Burkina Faso 2017/2018

Back to Burkina Faso

Burkina Faso 2017/2018

The draft Constitution included provisions which, if implemented, would strengthen human rights protection. There were reports of torture and other ill-treatment and prison conditions remained poor. Rates of maternal mortality as well as early and forced marriage remained high. Armed groups committed human rights abuses.

Legal, constitutional or institutional developments

In December, a draft Constitution was submitted to the President for approval, following which it will either be approved by referendum or adopted by Parliament. It included provisions to strengthen human rights protection, including economic, social and cultural rights, gender equality, protection for women and girls from violence, abolition of the death penalty, and to increase the independence of the judiciary.

In June, the National Assembly adopted a law to protect human rights defenders.

In July, legislation was adopted which would give the High Court of Justice jurisdiction to try members of the government for crimes committed in the course of, or in connection with, their duties. In the same month, the government adopted a law allowing the military prosecutor to initiate public prosecutions against civilians in proceedings which would operate independently of the High Council of Magistrates which, among other things, was responsible for overseeing the independence of the judiciary.

Torture and other ill-treatment

There were complaints at the main prison of Ouagadougou, the capital: detainees at MACO prison (Maison d’Arrêt et de Correction de Ouagadougou) complained of torture and other ill-treatment, mainly during arrest or in police custody, often in order to extract “confessions”. Several prisoners said they were held in custody for over two weeks without charge. Four prisoners said that courts took no action when they reported that they had been tortured.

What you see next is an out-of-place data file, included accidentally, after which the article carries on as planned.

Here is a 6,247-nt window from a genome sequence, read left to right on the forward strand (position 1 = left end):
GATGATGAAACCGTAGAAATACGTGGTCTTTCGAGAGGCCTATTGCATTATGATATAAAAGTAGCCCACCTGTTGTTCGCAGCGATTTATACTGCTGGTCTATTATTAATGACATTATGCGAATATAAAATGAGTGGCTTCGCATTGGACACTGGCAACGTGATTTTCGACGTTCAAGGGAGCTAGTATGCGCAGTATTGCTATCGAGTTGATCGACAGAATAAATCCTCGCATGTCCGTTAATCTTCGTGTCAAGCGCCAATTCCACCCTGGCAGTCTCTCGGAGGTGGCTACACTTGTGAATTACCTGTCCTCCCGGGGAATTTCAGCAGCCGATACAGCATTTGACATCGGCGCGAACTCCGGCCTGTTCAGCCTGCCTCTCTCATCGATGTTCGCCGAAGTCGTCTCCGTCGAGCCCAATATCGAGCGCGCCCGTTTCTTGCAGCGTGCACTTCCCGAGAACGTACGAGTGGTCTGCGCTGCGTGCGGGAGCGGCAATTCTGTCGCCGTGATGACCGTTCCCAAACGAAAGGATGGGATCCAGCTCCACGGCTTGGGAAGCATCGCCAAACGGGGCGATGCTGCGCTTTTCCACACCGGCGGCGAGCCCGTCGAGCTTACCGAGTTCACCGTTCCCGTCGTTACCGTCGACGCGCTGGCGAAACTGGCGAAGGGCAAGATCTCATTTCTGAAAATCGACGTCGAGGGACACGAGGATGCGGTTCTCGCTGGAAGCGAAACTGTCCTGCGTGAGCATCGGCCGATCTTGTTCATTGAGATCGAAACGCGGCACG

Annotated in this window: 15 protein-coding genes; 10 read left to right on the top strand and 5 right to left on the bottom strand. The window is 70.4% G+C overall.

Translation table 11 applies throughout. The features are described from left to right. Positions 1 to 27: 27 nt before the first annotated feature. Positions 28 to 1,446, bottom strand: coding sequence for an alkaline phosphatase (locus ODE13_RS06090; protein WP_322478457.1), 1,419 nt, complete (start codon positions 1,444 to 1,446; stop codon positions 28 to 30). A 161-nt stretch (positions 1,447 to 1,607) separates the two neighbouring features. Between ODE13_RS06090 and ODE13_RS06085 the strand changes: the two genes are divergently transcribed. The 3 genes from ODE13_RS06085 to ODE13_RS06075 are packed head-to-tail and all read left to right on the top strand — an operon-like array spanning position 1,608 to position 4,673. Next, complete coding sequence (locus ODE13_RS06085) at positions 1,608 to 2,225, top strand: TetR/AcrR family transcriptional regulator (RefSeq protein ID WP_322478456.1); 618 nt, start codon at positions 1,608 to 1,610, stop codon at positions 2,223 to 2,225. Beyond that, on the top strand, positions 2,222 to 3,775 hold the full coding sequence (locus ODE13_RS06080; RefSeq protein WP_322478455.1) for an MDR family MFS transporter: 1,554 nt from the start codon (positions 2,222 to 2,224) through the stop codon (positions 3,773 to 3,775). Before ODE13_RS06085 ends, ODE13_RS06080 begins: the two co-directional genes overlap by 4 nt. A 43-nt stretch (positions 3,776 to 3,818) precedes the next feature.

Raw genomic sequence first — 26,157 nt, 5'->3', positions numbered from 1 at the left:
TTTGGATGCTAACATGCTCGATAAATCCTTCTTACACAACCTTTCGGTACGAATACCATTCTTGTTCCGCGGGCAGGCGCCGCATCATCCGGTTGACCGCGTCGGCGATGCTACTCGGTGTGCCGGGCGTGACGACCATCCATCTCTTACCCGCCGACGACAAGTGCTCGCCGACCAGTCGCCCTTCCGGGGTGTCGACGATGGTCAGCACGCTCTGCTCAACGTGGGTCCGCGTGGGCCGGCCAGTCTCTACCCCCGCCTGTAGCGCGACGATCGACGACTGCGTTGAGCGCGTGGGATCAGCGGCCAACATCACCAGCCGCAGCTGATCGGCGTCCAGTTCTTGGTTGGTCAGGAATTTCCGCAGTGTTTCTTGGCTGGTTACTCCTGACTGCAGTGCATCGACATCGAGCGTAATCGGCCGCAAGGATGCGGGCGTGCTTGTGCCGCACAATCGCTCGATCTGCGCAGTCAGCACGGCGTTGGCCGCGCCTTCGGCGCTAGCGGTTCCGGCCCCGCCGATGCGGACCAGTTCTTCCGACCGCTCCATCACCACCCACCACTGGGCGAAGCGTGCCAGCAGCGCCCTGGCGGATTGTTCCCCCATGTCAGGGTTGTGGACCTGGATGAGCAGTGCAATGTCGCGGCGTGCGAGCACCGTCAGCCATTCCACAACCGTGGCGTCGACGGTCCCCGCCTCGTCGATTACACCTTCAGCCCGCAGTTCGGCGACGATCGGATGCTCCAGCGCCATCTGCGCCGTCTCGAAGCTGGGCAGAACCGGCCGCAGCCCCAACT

Several soldiers who were tried in April for conspiracy to raid an arms depot in Yimdi in January complained in a military court in Ouagadougou that they were tortured during detention in custody either at the gendarmerie or at MACO prison.


Many prisons remained overcrowded: 1,900 detainees were held in MACO prison which has a capacity for 600. Conditions remained poor, with inadequate food and medical provisions. In June, however, Ministry of Justice representatives said that they were developing a strategic plan to improve prison conditions.


The trial of former President Blaise Compaoré and 32 former ministers before the High Court of Justice was repeatedly delayed; in June it was temporarily suspended by the Constitutional Council. Blaise Compaoré was charged with acts of wilful assault, complicity in assault, assassination and complicity in assassination in relation to the October 2014 uprising. An international arrest warrant for him and his former Chief of Security, Hyacinthe Kafando, remained in place.

In May, an international arrest warrant was issued against Blaise Compaoré’s brother, François Compaoré, in relation to the murder of investigative journalist Norbert Zongo in December 1998. François Compaoré was placed under court supervision in France, where he was living, pending a decision on his extradition to Burkina Faso.